Premier Clark says skipping fall legislature session will allow Liberals to get more work done

Politicians won’t return to work at the B.C. legislature this fall, the Liberal government said Tuesday, in a move the Opposition NDP blasted as “outrageous.”

Premier Christy Clark said her government will forgo an “optional” fall sitting of the legislature to focus on building a liquefied natural gas industry, balancing the budget, exploring liquor law reforms, tweaking groundwater legislation and organizing a Metro Vancouver transit referendum.

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“There are two ways you can go about running government. One of them is to close yourself off in Victoria, figure out what the legislation is going to look like and impose it on people without talking to them about it,” Clark said.

“I’m not going to be that kind of premier.”

MLAs will spend the fall consulting with British Columbians about how to “deliver on the goals” set in the recent election campaign, Clark said.

Liberal house leader Mike de Jong said the government will “take the time to prepare for a robust spring session” instead.

The legislature sat 36 days this year, the fewest number of session days in a year since 2001, when MLAs also sat for 36 days. MLAs sat for only 44 days in 1991.

De Jong said it’s “legitimate comment” for some to criticize how infrequently the legislature sits, but that the government is still accountable to the public.

“We have engaged in the ultimate act of accountability, called an election,” he said, referring to the May 14 provincial election in which the Liberals were returned to power with a stronger majority.

NDP house leader John Horgan blasted the move and accused the Liberals of having no agenda or mandate. “We have sat for fewer days in calendar year 2013 than rained in the flood that had Noah in an ark,” he said. “That seems to me to be an abdication of responsibility.”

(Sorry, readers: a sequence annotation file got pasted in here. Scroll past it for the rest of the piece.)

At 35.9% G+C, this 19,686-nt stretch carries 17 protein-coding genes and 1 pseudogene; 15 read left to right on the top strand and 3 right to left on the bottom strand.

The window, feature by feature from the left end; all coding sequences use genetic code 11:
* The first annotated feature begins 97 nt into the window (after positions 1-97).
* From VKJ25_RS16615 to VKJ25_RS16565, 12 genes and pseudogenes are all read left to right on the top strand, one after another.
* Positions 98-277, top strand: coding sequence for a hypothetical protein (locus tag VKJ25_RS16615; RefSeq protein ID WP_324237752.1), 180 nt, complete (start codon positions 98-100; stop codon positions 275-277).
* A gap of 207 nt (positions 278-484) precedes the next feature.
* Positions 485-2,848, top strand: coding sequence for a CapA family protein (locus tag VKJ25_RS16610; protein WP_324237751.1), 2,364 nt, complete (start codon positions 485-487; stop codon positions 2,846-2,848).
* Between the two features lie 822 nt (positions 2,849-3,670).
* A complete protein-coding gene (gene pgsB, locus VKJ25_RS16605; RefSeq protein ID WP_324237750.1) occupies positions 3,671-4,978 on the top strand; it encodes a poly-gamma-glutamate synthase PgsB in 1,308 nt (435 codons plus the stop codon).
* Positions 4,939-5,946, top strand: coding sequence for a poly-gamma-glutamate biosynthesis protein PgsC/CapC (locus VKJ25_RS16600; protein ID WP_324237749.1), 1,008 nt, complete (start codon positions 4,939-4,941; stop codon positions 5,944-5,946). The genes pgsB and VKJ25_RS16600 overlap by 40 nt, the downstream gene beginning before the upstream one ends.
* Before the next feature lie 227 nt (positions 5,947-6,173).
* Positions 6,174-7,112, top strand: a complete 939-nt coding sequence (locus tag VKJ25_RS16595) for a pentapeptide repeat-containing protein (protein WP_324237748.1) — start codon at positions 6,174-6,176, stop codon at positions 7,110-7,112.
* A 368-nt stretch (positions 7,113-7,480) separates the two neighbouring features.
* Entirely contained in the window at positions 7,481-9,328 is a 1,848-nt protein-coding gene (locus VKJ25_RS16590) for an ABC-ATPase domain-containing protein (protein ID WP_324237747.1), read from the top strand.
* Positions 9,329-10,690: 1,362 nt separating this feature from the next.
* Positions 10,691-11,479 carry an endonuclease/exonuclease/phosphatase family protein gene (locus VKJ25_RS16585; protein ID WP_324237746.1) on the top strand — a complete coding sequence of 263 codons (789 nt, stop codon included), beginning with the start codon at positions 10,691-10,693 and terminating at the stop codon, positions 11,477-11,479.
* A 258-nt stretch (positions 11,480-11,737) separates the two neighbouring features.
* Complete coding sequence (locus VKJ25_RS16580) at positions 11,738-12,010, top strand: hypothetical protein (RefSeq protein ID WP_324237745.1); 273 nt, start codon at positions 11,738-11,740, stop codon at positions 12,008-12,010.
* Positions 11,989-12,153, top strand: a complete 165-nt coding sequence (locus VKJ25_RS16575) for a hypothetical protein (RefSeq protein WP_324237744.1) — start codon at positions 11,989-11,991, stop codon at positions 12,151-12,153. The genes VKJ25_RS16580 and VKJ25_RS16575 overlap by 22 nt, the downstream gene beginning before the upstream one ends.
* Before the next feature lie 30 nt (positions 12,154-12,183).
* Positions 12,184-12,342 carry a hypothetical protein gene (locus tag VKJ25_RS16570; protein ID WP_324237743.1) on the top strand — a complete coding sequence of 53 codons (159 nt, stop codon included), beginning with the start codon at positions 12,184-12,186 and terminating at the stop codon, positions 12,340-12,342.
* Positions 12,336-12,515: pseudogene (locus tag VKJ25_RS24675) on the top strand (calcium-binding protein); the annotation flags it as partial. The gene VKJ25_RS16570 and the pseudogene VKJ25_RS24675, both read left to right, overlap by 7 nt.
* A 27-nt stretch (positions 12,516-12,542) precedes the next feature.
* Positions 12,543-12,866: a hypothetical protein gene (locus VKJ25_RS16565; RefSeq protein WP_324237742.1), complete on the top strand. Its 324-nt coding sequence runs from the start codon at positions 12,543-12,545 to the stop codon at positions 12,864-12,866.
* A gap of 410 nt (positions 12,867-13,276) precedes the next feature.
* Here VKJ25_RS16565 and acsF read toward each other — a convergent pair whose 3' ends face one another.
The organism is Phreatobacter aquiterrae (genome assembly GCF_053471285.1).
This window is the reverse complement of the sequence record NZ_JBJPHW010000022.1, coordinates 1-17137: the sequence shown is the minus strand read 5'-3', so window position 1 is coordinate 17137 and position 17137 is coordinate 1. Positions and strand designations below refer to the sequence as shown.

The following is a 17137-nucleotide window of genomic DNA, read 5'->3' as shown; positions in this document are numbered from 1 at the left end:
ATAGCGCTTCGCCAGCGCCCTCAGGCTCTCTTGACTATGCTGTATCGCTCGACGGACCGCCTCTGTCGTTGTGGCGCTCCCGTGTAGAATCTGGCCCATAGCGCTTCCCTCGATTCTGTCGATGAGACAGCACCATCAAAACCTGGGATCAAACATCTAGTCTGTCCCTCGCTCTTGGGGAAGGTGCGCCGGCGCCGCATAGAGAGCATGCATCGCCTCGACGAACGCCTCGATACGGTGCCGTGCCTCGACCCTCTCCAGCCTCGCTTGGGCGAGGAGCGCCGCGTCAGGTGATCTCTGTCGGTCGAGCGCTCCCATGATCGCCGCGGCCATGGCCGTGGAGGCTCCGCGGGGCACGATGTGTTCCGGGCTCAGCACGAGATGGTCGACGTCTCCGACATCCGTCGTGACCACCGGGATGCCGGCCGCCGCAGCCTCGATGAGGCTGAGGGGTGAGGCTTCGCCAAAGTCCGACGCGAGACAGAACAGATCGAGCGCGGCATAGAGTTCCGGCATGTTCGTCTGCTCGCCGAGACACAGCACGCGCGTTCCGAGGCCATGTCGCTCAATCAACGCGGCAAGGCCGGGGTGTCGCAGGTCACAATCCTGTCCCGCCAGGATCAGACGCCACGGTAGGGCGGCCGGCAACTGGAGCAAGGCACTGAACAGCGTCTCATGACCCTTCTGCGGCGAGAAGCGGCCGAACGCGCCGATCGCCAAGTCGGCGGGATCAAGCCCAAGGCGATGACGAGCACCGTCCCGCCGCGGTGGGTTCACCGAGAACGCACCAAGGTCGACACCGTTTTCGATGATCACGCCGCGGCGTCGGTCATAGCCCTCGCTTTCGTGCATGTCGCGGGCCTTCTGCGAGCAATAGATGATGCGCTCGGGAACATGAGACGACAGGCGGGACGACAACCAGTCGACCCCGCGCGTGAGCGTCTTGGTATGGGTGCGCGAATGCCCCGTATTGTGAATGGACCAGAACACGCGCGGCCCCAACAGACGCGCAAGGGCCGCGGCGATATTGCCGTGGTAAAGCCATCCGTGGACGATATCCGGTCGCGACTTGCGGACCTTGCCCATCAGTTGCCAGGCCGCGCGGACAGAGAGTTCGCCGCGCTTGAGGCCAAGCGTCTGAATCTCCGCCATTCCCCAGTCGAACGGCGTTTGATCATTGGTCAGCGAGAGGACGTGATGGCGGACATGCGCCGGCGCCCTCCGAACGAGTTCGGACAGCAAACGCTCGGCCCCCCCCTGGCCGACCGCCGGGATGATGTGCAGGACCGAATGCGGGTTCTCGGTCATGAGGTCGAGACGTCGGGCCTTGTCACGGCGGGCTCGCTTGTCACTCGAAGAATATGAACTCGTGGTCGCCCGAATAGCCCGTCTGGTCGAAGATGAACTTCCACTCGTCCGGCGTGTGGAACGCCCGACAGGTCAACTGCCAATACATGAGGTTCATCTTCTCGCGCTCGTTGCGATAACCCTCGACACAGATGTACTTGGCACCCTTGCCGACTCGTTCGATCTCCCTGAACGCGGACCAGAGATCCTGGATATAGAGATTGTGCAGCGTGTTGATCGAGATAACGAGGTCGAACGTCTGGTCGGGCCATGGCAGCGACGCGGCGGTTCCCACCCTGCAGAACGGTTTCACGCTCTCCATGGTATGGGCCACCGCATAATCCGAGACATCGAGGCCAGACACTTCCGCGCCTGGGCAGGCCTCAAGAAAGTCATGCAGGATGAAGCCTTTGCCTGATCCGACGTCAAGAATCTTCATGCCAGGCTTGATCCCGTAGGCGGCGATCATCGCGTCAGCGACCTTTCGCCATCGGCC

He said reforms to B.C.’s Water Act, as well as municipal election reforms, could be introduced and debated in the fall.

Horgan said that Clark is “running government from a Vancouver office building” rather than the legislature, which taxpayers pay $70 million a year to operate for MLAs.

He said it’s “outrageous” for MLAs to sit only one month a year.

Clark said her government would have held a fall session if it had been able to finish writing a new tax regime for the liquefied natural gas industry, but the task was too complex to complete before the spring. Horgan said the tax debate has “hijacked” the government agenda.

Clark shot back at accusations she’s ducking accountability by skipping the legislature’s daily question period. “I have to say I’ve been in the legislature … facing the NDP, and out of the legislature facing you guys,” she told reporters in Vancouver. “You ask harder questions.”

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